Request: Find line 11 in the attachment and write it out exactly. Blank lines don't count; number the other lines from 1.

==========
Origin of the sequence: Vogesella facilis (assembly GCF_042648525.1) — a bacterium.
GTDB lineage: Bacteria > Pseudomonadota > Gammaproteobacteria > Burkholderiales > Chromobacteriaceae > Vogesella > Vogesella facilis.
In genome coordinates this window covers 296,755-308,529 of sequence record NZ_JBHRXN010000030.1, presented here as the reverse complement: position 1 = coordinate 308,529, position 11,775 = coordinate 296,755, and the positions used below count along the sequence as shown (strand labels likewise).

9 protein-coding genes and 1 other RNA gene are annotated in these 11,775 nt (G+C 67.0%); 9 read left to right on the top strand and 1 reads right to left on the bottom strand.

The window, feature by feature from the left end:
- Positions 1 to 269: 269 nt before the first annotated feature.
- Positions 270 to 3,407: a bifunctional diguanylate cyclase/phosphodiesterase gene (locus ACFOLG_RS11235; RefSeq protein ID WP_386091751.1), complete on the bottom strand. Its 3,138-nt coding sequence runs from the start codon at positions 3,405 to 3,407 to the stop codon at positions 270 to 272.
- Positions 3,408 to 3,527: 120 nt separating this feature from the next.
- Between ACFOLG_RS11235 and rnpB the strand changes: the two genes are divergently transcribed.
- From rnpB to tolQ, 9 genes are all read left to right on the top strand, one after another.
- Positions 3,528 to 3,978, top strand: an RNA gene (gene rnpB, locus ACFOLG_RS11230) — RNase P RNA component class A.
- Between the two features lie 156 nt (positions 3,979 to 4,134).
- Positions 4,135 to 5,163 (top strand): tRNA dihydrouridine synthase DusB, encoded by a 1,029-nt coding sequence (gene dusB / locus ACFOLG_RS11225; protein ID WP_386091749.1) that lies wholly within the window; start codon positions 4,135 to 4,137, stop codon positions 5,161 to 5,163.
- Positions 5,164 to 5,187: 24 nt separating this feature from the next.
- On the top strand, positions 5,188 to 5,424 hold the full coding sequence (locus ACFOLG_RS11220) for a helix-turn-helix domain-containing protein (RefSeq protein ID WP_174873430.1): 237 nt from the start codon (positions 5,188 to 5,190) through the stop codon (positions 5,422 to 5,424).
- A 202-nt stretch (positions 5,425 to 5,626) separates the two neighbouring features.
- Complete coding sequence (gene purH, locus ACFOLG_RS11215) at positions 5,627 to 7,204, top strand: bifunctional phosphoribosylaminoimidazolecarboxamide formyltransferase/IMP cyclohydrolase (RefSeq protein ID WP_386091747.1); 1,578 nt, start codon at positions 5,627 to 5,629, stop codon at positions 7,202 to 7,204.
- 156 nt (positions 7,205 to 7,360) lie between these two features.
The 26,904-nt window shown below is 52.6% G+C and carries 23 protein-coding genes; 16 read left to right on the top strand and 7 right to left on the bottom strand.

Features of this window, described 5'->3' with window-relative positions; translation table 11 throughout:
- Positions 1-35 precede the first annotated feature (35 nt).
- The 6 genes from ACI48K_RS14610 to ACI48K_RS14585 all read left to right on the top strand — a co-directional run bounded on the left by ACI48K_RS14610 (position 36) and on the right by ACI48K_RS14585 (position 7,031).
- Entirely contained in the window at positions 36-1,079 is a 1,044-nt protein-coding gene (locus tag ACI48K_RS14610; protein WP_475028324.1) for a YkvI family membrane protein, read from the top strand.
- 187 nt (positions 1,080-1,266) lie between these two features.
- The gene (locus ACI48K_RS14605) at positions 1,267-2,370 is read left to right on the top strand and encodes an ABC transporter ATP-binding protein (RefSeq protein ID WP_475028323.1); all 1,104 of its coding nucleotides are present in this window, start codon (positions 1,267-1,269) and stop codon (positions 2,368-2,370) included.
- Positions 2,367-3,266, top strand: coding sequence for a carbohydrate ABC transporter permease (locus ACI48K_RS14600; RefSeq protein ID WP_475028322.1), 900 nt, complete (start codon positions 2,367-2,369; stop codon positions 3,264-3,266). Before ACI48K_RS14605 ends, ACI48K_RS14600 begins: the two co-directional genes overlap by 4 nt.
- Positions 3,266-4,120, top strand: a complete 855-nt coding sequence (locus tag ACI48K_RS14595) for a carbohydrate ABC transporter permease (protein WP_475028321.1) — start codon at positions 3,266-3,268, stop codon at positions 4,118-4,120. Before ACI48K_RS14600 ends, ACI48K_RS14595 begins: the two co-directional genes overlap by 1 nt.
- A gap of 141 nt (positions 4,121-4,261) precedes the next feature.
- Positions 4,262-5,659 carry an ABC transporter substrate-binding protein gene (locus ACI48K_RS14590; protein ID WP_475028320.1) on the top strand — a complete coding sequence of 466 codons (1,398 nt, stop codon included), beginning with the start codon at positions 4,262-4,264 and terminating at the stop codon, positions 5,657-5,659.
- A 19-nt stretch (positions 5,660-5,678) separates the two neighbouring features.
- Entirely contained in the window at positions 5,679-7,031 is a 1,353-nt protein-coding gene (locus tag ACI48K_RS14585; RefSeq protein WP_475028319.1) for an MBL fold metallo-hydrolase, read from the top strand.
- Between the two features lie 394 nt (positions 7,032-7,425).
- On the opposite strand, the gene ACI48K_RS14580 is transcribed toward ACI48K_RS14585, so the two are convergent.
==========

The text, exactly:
- Positions 3,528 to 3,978, top strand: an RNA gene (gene rnpB, locus ACFOLG_RS11230) — RNase P RNA component class A.